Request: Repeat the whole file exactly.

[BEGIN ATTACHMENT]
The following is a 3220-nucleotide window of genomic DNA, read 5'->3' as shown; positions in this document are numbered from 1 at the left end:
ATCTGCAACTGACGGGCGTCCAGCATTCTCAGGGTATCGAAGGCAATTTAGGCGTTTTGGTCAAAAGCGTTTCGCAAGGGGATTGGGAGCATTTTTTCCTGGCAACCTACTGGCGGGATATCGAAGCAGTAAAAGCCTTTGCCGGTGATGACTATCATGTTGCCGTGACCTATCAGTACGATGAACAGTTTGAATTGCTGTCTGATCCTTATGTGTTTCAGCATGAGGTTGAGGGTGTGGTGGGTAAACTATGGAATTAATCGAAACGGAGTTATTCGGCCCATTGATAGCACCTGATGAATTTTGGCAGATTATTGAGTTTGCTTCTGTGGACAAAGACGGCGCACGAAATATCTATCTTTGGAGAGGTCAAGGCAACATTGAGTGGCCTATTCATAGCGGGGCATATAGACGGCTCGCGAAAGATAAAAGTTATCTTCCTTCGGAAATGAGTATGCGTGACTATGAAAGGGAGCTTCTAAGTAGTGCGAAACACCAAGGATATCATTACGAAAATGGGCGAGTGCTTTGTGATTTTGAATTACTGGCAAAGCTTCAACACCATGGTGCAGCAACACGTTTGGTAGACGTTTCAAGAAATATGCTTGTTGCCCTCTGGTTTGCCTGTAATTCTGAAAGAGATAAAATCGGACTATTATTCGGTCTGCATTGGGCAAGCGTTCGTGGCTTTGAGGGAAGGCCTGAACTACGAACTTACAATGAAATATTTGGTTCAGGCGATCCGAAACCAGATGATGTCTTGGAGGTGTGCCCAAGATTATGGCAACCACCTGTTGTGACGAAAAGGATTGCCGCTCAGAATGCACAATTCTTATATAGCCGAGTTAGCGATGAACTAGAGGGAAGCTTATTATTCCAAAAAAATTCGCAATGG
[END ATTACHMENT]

The following is a 3220-nucleotide window of genomic DNA, read 5'->3' as shown; positions in this document are numbered from 1 at the left end:
ATCTGCAACTGACGGGCGTCCAGCATTCTCAGGGTATCGAAGGCAATTTAGGCGTTTTGGTCAAAAGCGTTTCGCAAGGGGATTGGGAGCATTTTTTCCTGGCAACCTACTGGCGGGATATCGAAGCAGTAAAAGCCTTTGCCGGTGATGACTATCATGTTGCCGTGACCTATCAGTACGATGAACAGTTTGAATTGCTGTCTGATCCTTATGTGTTTCAGCATGAGGTTGAGGGTGTGGTGGGTAAACTATGGAATTAATCGAAACGGAGTTATTCGGCCCATTGATAGCACCTGATGAATTTTGGCAGATTATTGAGTTTGCTTCTGTGGACAAAGACGGCGCACGAAATATCTATCTTTGGAGAGGTCAAGGCAACATTGAGTGGCCTATTCATAGCGGGGCATATAGACGGCTCGCGAAAGATAAAAGTTATCTTCCTTCGGAAATGAGTATGCGTGACTATGAAAGGGAGCTTCTAAGTAGTGCGAAACACCAAGGATATCATTACGAAAATGGGCGAGTGCTTTGTGATTTTGAATTACTGGCAAAGCTTCAACACCATGGTGCAGCAACACGTTTGGTAGACGTTTCAAGAAATATGCTTGTTGCCCTCTGGTTTGCCTGTAATTCTGAAAGAGATAAAATCGGACTATTATTCGGTCTGCATTGGGCAAGCGTTCGTGGCTTTGAGGGAAGGCCTGAACTACGAACTTACAATGAAATATTTGGTTCAGGCGATCCGAAACCAGATGATGTCTTGGAGGTGTGCCCAAGATTATGGCAACCACCTGTTGTGACGAAAAGGATTGCCGCTCAGAATGCACAATTCTTATATAGCCGAGTTAGCGATGAACTAGAGGGAAGCTTATTATTCCAAAAAAATTCGCAATGG